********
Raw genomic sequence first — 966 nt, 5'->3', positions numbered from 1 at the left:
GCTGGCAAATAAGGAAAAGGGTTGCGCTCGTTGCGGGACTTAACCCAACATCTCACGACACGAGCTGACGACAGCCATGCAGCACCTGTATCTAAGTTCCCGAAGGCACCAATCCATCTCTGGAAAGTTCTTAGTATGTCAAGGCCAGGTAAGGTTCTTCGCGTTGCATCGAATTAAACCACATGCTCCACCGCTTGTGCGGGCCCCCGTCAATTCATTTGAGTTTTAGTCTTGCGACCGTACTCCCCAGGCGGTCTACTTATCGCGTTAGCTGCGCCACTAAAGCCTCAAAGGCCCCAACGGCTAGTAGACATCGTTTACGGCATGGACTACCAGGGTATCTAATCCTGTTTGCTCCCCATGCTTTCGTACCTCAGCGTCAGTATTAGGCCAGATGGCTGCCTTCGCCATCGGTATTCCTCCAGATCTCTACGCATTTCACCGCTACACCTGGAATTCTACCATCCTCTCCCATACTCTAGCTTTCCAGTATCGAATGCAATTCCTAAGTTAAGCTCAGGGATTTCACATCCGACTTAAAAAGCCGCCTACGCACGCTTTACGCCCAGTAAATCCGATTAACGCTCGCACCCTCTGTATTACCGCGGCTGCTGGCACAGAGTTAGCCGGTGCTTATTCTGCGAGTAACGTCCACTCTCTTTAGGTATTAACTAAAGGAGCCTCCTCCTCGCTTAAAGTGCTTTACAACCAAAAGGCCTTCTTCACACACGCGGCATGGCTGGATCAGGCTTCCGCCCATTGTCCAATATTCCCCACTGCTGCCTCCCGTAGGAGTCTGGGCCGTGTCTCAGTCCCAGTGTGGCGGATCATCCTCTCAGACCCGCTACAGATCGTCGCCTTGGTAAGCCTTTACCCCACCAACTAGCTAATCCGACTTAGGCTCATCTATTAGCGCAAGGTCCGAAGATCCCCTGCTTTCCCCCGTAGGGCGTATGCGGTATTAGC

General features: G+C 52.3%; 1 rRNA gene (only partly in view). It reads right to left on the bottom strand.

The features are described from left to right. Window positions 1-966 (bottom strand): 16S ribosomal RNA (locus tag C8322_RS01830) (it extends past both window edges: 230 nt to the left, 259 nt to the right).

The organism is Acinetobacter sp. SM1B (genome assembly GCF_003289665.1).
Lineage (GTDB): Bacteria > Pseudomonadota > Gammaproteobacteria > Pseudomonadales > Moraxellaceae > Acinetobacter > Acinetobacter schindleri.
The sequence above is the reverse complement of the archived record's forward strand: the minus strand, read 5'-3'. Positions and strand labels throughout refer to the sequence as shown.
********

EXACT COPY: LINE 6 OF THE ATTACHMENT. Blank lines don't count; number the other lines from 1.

Lineage (GTDB): Bacteria > Pseudomonadota > Gammaproteobacteria > Pseudomonadales > Moraxellaceae > Acinetobacter > Acinetobacter schindleri.